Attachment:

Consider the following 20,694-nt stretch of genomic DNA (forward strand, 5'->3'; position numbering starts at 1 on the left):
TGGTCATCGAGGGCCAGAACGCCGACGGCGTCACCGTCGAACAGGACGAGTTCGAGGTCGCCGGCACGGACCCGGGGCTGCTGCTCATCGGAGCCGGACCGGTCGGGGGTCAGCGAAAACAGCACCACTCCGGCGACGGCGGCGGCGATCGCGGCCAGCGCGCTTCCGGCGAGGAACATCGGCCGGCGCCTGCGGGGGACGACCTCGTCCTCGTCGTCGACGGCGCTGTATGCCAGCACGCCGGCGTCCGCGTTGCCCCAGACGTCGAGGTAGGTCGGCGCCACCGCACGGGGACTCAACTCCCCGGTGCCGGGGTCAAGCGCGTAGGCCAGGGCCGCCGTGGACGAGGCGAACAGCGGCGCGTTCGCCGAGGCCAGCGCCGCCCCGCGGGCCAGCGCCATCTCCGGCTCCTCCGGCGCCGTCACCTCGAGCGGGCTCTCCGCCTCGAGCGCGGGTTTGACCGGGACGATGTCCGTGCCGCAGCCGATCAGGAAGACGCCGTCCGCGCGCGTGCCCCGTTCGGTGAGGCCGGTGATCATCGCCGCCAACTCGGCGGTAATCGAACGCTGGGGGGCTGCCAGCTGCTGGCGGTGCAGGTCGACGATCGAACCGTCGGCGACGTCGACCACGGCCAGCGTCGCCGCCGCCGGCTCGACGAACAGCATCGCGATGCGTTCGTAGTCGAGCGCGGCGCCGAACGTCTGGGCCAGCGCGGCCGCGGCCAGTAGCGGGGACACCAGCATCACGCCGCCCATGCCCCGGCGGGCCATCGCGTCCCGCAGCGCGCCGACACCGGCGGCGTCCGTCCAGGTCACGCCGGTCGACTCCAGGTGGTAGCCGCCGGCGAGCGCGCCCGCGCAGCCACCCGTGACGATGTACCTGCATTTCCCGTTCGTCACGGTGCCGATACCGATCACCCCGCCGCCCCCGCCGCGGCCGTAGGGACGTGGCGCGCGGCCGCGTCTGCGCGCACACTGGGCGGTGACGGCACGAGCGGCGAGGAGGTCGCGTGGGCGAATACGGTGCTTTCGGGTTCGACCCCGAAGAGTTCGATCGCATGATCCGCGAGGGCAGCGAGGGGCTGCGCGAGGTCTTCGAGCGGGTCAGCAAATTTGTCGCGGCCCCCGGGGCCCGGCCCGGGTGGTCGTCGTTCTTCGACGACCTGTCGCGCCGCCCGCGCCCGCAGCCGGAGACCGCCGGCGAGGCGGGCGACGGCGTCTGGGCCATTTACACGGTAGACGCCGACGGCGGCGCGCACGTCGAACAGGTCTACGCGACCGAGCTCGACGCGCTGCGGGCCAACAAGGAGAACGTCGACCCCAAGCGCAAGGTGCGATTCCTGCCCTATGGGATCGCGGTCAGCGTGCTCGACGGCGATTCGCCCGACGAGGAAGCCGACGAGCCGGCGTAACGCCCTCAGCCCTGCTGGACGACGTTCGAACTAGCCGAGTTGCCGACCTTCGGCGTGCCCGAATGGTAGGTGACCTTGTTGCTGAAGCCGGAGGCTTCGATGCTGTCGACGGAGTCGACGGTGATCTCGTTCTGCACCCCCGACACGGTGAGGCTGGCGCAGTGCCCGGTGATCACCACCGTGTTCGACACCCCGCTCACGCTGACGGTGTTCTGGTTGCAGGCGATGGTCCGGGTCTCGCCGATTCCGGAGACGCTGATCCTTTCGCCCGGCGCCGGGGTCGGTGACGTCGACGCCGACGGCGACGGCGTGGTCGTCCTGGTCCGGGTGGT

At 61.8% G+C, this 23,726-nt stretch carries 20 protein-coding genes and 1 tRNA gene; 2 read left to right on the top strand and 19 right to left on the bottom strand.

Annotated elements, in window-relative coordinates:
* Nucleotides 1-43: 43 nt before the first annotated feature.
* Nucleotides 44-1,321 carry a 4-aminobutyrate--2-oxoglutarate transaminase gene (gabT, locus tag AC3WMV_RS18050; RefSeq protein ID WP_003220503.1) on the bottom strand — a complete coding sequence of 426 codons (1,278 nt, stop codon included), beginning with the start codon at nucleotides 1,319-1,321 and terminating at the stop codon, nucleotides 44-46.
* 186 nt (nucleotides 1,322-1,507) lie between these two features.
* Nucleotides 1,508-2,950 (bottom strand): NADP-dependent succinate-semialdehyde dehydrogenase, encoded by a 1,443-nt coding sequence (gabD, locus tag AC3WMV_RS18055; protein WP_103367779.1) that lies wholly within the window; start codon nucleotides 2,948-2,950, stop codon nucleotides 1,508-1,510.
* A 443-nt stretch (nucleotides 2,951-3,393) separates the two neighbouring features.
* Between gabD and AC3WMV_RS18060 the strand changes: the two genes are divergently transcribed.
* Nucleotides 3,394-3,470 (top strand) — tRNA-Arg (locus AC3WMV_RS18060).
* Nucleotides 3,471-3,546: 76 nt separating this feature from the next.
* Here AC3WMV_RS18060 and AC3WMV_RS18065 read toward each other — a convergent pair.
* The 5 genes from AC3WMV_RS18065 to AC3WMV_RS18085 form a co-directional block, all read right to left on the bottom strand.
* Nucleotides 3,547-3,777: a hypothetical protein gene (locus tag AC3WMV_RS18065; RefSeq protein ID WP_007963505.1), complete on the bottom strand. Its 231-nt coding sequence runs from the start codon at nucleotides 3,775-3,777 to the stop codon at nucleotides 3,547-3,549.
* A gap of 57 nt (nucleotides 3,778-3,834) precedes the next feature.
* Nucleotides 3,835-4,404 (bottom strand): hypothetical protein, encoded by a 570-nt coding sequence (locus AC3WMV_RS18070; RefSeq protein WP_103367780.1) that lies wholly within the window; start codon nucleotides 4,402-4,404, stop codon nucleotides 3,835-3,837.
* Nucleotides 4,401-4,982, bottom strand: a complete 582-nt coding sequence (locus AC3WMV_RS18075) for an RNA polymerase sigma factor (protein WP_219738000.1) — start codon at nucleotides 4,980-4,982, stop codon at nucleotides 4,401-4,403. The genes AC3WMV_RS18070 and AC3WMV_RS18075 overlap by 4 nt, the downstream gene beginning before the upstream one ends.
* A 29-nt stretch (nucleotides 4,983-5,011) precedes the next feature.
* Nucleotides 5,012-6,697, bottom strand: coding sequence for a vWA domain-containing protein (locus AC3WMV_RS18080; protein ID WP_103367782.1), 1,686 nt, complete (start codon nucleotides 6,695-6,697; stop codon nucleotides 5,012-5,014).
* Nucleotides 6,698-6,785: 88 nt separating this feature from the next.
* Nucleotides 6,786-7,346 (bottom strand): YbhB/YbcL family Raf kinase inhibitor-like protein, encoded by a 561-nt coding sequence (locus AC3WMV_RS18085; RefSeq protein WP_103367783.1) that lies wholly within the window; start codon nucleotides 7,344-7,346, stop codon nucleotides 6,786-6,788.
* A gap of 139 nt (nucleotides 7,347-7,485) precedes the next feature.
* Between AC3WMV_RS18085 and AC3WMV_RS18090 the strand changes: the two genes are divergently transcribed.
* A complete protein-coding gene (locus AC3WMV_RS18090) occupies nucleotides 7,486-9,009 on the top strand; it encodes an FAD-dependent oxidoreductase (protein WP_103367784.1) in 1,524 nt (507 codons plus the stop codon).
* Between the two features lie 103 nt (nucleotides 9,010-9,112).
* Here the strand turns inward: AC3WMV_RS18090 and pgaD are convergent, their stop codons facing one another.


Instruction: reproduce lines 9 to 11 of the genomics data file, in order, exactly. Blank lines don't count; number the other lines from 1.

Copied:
* A 443-nt stretch (nucleotides 2,951-3,393) separates the two neighbouring features.
* Between gabD and AC3WMV_RS18060 the strand changes: the two genes are divergently transcribed.
* Nucleotides 3,394-3,470 (top strand) — tRNA-Arg (locus AC3WMV_RS18060).